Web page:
Lewmar’s Evo Winch
Following on the heels of Harken’s Radial launch, the engineers at Lewmar revealed their Evo Winch range at the Marine Equipment Trade Show in Amsterdam in November. It’s the company’s first-although subtle-winch redesign in 20 years. Thus, Lewmar’s calling it “evolutionary.” Key improvements include easier installation, new sizes, new finishes, and new styling. Internally, they’ve retained the same components.
As it was for Harken, Lewmar’s Evo development partly resulted from a demand from boatbuilders for a quick-install design. Lewmar’s solution is stud-style fastners that screw into the bottom of the bronze base plate. No disassembly is required to install the winch into pre-drilled holes. While they were redesigning this element, Lewmar engineers took the opportunity to tweak a few other components, striving to simplify user maintenance and safety, as well. With the Evo (as it is with previous Lewmar winches), tools are not required to strip the winch: unscrew the top cap by hand and remove the drum to get at the bearing cages and gear clusters. It’s impossible to put it back together incorrectly.

For safety considerations (and aesthetics), the stripper arm completely covers the winch top, which Lewmar says prevents a line from getting trapped above the jaws. And for inexperienced crews, they’ve added a directional arrow on the winch top, showing which way to properly load a line.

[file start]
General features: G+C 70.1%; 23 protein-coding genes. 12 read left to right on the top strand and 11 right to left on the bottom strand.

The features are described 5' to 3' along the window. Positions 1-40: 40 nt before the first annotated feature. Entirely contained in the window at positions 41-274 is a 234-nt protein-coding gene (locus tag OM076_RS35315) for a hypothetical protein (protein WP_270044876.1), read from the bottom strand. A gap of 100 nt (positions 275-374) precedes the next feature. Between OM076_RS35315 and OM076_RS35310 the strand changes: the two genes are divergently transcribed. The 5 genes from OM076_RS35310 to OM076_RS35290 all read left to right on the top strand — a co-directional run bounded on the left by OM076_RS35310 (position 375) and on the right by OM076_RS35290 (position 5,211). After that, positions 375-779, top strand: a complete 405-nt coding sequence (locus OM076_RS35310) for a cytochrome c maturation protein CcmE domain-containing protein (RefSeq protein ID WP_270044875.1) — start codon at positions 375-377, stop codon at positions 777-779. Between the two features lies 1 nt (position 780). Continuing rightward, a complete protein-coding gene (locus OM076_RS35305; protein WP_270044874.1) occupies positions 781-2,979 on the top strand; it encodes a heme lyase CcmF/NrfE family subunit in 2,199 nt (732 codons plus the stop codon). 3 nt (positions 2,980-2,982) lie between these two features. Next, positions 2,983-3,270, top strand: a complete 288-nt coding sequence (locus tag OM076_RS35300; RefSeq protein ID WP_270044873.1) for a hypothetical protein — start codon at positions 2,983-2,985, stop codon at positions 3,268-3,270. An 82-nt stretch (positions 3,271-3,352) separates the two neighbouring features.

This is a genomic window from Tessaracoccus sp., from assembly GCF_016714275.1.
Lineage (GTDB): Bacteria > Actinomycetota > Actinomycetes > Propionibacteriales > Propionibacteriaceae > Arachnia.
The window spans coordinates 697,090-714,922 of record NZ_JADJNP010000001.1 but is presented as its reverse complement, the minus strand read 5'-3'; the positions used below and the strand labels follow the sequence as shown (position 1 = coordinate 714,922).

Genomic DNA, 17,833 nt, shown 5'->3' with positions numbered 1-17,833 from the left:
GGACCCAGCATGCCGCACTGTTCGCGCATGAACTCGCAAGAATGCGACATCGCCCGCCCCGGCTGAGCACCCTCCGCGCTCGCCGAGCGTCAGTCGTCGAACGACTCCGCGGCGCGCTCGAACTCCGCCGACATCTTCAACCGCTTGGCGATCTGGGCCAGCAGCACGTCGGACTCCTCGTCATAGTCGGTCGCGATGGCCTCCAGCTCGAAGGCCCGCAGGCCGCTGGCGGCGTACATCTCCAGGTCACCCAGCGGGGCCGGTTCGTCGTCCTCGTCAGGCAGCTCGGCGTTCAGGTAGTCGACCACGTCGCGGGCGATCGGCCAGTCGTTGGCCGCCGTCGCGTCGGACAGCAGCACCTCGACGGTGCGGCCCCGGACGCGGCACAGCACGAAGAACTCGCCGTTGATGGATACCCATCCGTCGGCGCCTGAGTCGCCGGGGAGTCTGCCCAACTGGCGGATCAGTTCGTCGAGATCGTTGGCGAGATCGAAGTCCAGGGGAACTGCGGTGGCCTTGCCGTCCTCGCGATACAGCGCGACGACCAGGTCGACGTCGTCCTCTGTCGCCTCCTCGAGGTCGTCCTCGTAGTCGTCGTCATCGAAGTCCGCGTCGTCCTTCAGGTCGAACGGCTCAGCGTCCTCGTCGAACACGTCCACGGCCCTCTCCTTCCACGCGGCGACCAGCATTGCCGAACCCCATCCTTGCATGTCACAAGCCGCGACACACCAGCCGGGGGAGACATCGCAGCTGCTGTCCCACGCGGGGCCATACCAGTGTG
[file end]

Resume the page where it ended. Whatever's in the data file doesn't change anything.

The Winch Balancing Act: Power versus Speed
With winches, speed and power are inversely related. Faster trimming means less power; high power begets slow trimming. The key determinants of winch/line speed are the gear ratio and the drum size (each revolution of the winch pulls an amount of line equal to the circumference of the drum). A larger drum pulls more line per revolution, but does so with less mechanical advantage (i.e., it requires more effort from the grinder). Here’s a quick comparison of a few comparable models from Harken and Lewmar, using figures provided by the manufacturers. The power ratio figures are calculated for a 10-inch handle.

Model Drum CiRC. (in) Wt. (lbs.) Gear Ratio (2nd) Power Ratio (2nd)
Harken 40.2STA 9.89 8.4 6.28 39.9
Lewmar 40ST 9.15 10.7 5.80 40.20
Harken 50.2STA 13.6 13.2 10.9 50.40
Lewmar 50ST 11.5 19.4 9.0 48.60